The analysis shows that there are wide variations in the nature and extent of food insecurity within urban populations. The problems are far more acute in smaller towns, due to the relatively higher levels of casual labour, illiteracy and lack of access to basic amenities such as drinking water, toilets and electricity. In metropolitan cities, it is the affordability, rather than the availability, of food that is the major problem faced by the poorer sections.

The four states that occupy the lower rungs of the urban food insecurity ladder are Madhya Pradesh, Uttar Pradesh, Orissa and Bihar - with urban populations in Madhya Pradesh being the worst off. Madhya Pradesh has a high percentage of poverty, with high rates of casual labour among the lowest 10 per cent of the population, a high percentage of illiterates and slum dwellers and low life expectancy rates.

The states that occupy the first, second and third positions on the list are Himachal Pradesh, Jammu & Kashmir and Delhi respectively. But these three states vary greatly in terms of levels of urbanisation. Only 10 per cent of Himachal Pradesh"s population lives in urban areas, most of them in small towns with less than 50,000 people. About one-fourth of the people of Jammu & Kashmir people are urban residents, with more than half of them living in medium-size towns with populations of around 200,000. Delhi is almost completely urban, with 93 per cent of its population living in the city.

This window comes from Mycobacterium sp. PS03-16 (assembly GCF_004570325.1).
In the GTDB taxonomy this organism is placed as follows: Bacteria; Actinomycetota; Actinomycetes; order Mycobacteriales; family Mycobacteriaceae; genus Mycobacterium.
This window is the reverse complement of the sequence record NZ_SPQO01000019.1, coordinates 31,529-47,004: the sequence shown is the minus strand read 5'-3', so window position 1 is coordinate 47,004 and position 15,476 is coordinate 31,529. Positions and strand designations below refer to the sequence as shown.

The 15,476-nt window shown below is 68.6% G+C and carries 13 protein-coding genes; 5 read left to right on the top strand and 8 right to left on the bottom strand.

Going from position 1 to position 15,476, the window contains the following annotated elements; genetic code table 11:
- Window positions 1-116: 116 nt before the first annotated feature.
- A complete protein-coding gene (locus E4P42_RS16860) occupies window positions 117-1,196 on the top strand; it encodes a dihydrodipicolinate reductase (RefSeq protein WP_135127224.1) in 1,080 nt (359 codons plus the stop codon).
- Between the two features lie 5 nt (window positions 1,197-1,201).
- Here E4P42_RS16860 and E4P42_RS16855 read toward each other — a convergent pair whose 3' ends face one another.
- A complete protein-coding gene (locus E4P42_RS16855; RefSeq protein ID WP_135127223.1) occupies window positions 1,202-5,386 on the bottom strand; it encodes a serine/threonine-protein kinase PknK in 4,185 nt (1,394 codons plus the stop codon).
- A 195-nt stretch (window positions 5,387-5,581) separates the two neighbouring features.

Himachal Pradesh tops the list due to a variety of factors such as high calorie consumption by lower income groups, high literacy level, comparatively decent basic amenities and the best "hospital bed-availability" in the country - one for every 144 persons.

Jammu & Kashmir has the highest calorie consumption by the urban poor, lowest levels of poverty, fewer temporary constructions and semi-permanent houses and the lowest Scheduled Caste population in urban areas. But on the downside, it has a not so low number of casual labourers and a low literacy level.

The virtue of being the capital city and its close proximity to three food grain surplus states - Punjab, Haryana and Uttar Pradesh - gives Delhi one of the top slots in terms of food security. Large amounts of development funds have ensured that the city has much better basic amenities. Only 20 per cent of its population lives in slums and infant mortality rates are very low.